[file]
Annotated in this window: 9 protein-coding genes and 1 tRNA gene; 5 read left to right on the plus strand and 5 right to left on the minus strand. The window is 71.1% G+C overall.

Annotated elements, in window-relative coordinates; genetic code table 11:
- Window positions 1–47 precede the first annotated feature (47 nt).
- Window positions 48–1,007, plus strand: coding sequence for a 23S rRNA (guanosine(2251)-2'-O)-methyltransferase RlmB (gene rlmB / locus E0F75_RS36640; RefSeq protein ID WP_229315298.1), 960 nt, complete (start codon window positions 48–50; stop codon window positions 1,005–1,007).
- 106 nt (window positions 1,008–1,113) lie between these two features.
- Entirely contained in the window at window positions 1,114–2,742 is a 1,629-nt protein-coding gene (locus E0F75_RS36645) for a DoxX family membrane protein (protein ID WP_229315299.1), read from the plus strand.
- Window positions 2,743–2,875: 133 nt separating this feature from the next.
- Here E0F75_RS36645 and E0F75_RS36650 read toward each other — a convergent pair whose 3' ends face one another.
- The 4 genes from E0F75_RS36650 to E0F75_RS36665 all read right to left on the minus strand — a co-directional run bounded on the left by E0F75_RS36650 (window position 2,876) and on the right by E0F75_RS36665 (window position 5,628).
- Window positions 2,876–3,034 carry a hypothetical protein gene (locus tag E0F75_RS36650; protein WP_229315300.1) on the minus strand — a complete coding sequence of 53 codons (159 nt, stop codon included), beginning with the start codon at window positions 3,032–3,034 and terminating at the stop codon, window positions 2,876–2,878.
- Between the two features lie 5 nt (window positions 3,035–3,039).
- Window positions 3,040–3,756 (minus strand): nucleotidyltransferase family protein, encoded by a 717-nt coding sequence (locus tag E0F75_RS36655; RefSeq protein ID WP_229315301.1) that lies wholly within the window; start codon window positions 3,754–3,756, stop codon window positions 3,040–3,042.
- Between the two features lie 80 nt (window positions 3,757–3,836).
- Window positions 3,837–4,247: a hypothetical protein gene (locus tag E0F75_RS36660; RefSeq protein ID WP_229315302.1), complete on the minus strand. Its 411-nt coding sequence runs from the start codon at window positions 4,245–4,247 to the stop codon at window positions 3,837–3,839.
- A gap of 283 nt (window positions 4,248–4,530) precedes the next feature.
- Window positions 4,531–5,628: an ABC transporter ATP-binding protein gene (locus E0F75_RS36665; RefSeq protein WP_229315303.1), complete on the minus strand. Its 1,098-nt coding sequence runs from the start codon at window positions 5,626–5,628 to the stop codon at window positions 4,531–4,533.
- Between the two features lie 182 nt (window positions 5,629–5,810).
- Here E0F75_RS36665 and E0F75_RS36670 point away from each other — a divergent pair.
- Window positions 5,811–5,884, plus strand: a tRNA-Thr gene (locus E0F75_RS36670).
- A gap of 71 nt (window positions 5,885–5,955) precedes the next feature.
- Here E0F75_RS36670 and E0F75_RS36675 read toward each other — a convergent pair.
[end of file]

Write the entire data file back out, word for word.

Annotated in this window: 9 protein-coding genes and 1 tRNA gene; 5 read left to right on the plus strand and 5 right to left on the minus strand. The window is 71.1% G+C overall.

Annotated elements, in window-relative coordinates; genetic code table 11:
- Window positions 1–47 precede the first annotated feature (47 nt).
- Window positions 48–1,007, plus strand: coding sequence for a 23S rRNA (guanosine(2251)-2'-O)-methyltransferase RlmB (gene rlmB / locus E0F75_RS36640; RefSeq protein ID WP_229315298.1), 960 nt, complete (start codon window positions 48–50; stop codon window positions 1,005–1,007).
- 106 nt (window positions 1,008–1,113) lie between these two features.
- Entirely contained in the window at window positions 1,114–2,742 is a 1,629-nt protein-coding gene (locus E0F75_RS36645) for a DoxX family membrane protein (protein ID WP_229315299.1), read from the plus strand.
- Window positions 2,743–2,875: 133 nt separating this feature from the next.
- Here E0F75_RS36645 and E0F75_RS36650 read toward each other — a convergent pair whose 3' ends face one another.
- The 4 genes from E0F75_RS36650 to E0F75_RS36665 all read right to left on the minus strand — a co-directional run bounded on the left by E0F75_RS36650 (window position 2,876) and on the right by E0F75_RS36665 (window position 5,628).
- Window positions 2,876–3,034 carry a hypothetical protein gene (locus tag E0F75_RS36650; protein WP_229315300.1) on the minus strand — a complete coding sequence of 53 codons (159 nt, stop codon included), beginning with the start codon at window positions 3,032–3,034 and terminating at the stop codon, window positions 2,876–2,878.
- Between the two features lie 5 nt (window positions 3,035–3,039).
- Window positions 3,040–3,756 (minus strand): nucleotidyltransferase family protein, encoded by a 717-nt coding sequence (locus tag E0F75_RS36655; RefSeq protein ID WP_229315301.1) that lies wholly within the window; start codon window positions 3,754–3,756, stop codon window positions 3,040–3,042.
- Between the two features lie 80 nt (window positions 3,757–3,836).
- Window positions 3,837–4,247: a hypothetical protein gene (locus tag E0F75_RS36660; RefSeq protein ID WP_229315302.1), complete on the minus strand. Its 411-nt coding sequence runs from the start codon at window positions 4,245–4,247 to the stop codon at window positions 3,837–3,839.
- A gap of 283 nt (window positions 4,248–4,530) precedes the next feature.
- Window positions 4,531–5,628: an ABC transporter ATP-binding protein gene (locus E0F75_RS36665; RefSeq protein WP_229315303.1), complete on the minus strand. Its 1,098-nt coding sequence runs from the start codon at window positions 5,626–5,628 to the stop codon at window positions 4,531–4,533.
- Between the two features lie 182 nt (window positions 5,629–5,810).
- Here E0F75_RS36665 and E0F75_RS36670 point away from each other — a divergent pair.
- Window positions 5,811–5,884, plus strand: a tRNA-Thr gene (locus E0F75_RS36670).
- A gap of 71 nt (window positions 5,885–5,955) precedes the next feature.
- Here E0F75_RS36670 and E0F75_RS36675 read toward each other — a convergent pair.